Binance lays off employees days after executive exodus – Reuters


July 14 (Reuters) – Cryptocurrency exchange Binance has cut jobs just days after it was hit by a wave of executive exits, a source familiar with the matter told Reuters on Friday.
The layoffs at the world's biggest crypto exchange come at a time when the industry's future in the U.S. market is uncertain, with regulators aggressively clamping down on what they deem are illegal activities.
The job cuts were first reported by the Wall Street Journal, which said more than 1,000 people had been let go in recent weeks.
"As we continuously strive to increase talent density, there are involuntary terminations. This happens in every company. The numbers reported by media are all way off," Binance CEO Changpeng Zhao tweeted, adding that the exchange is "still hiring."
Last month, the Securities and Exchange Commission (SEC) sued Binance and Zhao for allegedly operating a "web of deception." Binance has said it would defend itself vigorously.
The lawsuits against Binance and peer Coinbase Global (COIN.O) underpin SEC Chair Gary Gensler's tough approach towards the industry, but a U.S. judge recently siding with crypto firm Ripple Labs highlights that the regulator is facing an uphill battle.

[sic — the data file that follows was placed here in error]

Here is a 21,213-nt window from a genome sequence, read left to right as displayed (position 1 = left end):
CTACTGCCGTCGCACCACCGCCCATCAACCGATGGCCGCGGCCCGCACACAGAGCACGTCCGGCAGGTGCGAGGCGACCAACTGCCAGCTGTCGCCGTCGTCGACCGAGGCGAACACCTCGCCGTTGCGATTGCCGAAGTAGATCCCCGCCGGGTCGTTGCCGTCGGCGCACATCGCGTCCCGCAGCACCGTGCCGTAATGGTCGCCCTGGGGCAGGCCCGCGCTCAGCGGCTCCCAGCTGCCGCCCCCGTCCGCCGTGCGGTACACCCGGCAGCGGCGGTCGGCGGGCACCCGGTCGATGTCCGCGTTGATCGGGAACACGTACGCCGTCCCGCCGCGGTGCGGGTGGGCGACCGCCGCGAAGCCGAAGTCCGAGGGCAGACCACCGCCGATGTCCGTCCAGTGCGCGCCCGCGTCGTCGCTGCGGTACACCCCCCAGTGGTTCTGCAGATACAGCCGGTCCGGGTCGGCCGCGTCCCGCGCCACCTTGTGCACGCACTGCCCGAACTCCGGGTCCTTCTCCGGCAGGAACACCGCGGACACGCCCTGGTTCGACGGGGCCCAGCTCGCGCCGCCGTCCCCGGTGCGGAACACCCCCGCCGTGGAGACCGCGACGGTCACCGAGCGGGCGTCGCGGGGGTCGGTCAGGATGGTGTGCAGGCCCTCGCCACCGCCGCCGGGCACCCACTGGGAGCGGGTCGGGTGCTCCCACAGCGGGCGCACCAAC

Applications for spot bitcoin exchange-traded funds (ETFs) from asset management giants BlackRock (BLK.N) and Fidelity have also been viewed as a vote of confidence for the industry.
"Over the last six years, we have grown from 30 to a team of almost 8,000 across the globe. As we prepare for the next major bull cycle, it has become clear that we need to focus on talent density across the organization to ensure we remain nimble and dynamic," a spokesperson for Binance said.
Last week, a string of executives quit Binance, which included its Chief Strategy Officer Patrick Hillmann.
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Twitter asked a U.S. court on Thursday to terminate a consent order with the Federal Trade Commission that governed the social media company's data privacy protections, arguing that the regulatory agency has made "unceasing demands."
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